Biogenesis of miRNAs is a complex process. Most miRNA genes are transcribed by RNA polymerase II as long primary transcripts containing a stemloop structure. This pri-miRNA is cleaved by the RNase III endonuclease Drosha and the double-stranded RNA-binding domain (dsRBD) protein DGCR8/Pasha in the nucleus. The cleavage produces a ~70 nt hairpin precursor miRNA (pre-miRNA) with a 2-nt 3′ overhang. The 3′ overhang is recognized by Exportin-5, which transports the pre-miRNA into the cytoplasm. There, the pre-miRNA is cleaved by another RNase III endonuclease, Dicer. Dicer interacts with the dsRBD proteins TRBP/Loquacious and cleaving produces the mature ~22 nt miRNA: miRNA* duplex. The miRNA strand is usually incorporated to a RNA-induced silencing complex (RISC), a ribonuclein complex, while the miRNA* strand is typically degraded. When the miRNA is bound to RISC, the miRNA and its target mRNA can interact by base-pairing. The target mRNAs can then be cleaved and degraded or repressed in their translation [25].
In different breast cancer subtypes (basal, luminal cancers) miRNAs are differentially expressed and some miRNAs are associated with a specific ER, PR and Her2/neu status in human breast cancers [26]. MiRNAs can also function as potential targets of anticancer therapies. In breast cancer several miRNAs may possibly play a key role in cancer progression. Different studies have shown that silencing or overexpression of particular miRNAs can have an effect on the process of invasion and development of metastases in human breast cancers [27], showing a potential therapeutic application of miRNAs in breast cancer. The aim of this review is to summarize the involvement of different miRNAs in the formation and regulation of human BCSCs. Table 1 gives an overview of the roles of different miRNAs in BCSCs which are described in this review.

2. Particular miRNAs and Their Role in Tumor-Initiating BCSCs

2.1. miRNAs Down-Regulated in BCSCs

2.1.1. let-7 Family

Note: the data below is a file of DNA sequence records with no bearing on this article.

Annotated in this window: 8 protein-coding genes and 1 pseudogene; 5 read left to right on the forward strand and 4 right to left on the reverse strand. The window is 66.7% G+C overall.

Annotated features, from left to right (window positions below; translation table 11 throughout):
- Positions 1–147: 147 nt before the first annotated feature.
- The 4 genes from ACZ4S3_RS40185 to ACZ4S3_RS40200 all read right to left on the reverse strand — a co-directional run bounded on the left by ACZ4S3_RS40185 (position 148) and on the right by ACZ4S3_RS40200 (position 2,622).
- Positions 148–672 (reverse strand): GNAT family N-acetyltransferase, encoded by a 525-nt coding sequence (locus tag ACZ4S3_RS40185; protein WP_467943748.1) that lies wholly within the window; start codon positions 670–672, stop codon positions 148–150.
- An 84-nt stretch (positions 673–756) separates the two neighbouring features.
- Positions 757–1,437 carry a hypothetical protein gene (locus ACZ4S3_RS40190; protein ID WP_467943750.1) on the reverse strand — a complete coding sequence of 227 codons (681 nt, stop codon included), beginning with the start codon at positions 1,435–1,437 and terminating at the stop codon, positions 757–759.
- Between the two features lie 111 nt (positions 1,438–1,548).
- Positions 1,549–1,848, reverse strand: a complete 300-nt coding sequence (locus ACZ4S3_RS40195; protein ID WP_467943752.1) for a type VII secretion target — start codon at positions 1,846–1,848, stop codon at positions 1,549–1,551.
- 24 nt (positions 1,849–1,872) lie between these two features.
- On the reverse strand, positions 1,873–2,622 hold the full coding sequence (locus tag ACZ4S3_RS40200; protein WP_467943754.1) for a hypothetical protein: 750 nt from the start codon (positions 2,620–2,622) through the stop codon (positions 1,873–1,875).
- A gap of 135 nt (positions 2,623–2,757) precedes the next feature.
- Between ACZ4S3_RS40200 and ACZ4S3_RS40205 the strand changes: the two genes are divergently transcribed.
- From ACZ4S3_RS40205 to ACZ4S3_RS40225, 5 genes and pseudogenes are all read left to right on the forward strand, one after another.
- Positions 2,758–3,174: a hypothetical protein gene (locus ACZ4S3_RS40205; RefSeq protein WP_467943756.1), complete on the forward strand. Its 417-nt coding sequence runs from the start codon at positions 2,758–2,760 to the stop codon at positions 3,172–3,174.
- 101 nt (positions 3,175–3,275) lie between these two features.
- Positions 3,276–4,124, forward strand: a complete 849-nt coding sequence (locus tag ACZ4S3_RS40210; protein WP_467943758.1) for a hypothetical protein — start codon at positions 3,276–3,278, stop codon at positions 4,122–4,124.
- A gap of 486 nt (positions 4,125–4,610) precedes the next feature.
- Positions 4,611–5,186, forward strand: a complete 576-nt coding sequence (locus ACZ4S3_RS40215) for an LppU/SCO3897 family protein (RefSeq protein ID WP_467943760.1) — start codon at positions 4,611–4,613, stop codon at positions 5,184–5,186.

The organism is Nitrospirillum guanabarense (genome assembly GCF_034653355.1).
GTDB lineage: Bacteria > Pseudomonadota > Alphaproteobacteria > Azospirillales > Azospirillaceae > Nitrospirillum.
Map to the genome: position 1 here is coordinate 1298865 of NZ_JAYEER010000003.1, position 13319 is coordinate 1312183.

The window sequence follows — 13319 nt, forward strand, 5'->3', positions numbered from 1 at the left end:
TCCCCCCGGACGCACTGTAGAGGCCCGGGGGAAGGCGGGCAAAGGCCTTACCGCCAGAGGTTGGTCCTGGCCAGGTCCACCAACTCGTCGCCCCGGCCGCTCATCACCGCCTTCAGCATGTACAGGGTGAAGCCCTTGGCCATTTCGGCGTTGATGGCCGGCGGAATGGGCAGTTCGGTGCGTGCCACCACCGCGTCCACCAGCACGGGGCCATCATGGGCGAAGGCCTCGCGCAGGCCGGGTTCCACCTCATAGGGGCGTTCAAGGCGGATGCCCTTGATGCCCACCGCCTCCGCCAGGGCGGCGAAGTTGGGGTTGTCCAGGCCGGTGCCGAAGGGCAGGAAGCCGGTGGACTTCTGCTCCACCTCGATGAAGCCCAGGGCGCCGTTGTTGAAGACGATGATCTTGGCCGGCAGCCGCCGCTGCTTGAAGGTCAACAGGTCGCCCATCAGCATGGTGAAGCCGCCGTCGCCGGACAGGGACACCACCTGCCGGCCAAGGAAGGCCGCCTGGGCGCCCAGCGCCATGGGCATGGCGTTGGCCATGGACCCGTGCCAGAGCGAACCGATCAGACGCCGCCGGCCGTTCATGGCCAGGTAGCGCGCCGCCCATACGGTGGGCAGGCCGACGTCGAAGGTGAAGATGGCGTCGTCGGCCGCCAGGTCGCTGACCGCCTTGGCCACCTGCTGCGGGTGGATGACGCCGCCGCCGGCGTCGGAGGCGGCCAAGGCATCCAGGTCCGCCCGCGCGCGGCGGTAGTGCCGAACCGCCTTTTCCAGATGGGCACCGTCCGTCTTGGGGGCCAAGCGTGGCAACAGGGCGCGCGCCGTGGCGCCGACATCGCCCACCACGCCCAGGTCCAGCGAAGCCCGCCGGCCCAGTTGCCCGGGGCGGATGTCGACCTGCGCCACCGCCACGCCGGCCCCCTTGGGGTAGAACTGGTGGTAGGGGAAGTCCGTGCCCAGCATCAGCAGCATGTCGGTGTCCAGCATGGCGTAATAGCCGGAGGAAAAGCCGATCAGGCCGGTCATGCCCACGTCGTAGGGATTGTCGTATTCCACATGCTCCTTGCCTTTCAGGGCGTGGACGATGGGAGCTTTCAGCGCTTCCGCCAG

Yu and colleagues were the first to investigate the expression of miRNAs in BCSCs in 2007. They compared the miRNA expression profile in self-renewing BCSCs and differentiated cells from breast cancer cell lines as well as in samples from primary breast tumors. They enriched BCSCs of a human breast cancer cell line (SKBR3) by passaging them in NOD/SCID mice treated with chemotherapeutical agents. The tumors contained a high percentage of CD44+CD24−/low cells and showed high mammosphere formation ability in vitro. The miRNA let-7 was found to be the most consistently down-regulated miRNA in tumor-initiating cells (SK-3rd) compared to the non-self-renewing population of cancer cells. let-7 expression increased when the cells differentiated to non-tumorigenic cancer cells. The let-7 family functions as a well-known tumor suppressor and targets the oncogenes rat sarcoma (RAS) and high mobility group AT-hook 2 (HMGA2). The HMGA2 gene is involved in mesenchymal cell differentiation and tumor formation. Lentiviral-mediated re-expression of let-7 resulted in reduced mammospheres formation, proliferation and a reduced number of undifferentiated stem-like cells in vitro. let-7 expression also inhibited the tumor formation ability in NOD/SCID mice in vivo and let-7 expressing tumors had less metastatic potential. Therefore, let-7 is apparently responsible for the regulation of multiple stem cell-like properties of BCSCs, because reduced let-7 expression inhibits differentiation and maintains proliferation [28]. As let-7 is a common tumor suppressor and has anti-proliferative properties, it can regulate cell differentiation and apoptotic pathways. Its down-regulation has been reported in several cancers and reconstitution of regular let-7 expression has been shown to inhibit cancer growth [2931]. These findings suggest let-7 as a potential molecular marker for BCSCs with a potential as therapeutical target in anti-cancer therapy [32]. In this context, the Lin28 protein is a RNA-binding protein which regulates let-7 family members and expression of Lin28 blocks the biogenesis of let-7 [33]. One recently published study indicates that suppression of let-7 through Lin28 promotes tumorigenicity in breast cancer cells [34]. Inflammatory cytokines can lead to the induction of EMT. Guo and colleagues showed that inflammatory cytokines can trigger signal transducer and activator of transcription factor 3 (Stat3) which promotes Lin28 transcription. As a consequence, this process results in repression of let-7 expression and up-regulation of the let-7 target HMGA2. As HMGA2 is involved in EMT, this event leads to increased levels of mesenchymal markers. These findings suggest that the inflammation-induced and Stat3 mediated Lin28-let-7-HMGA2 signaling pathway might be involved in regulation of self-renewal and differentiation in CSCs [35].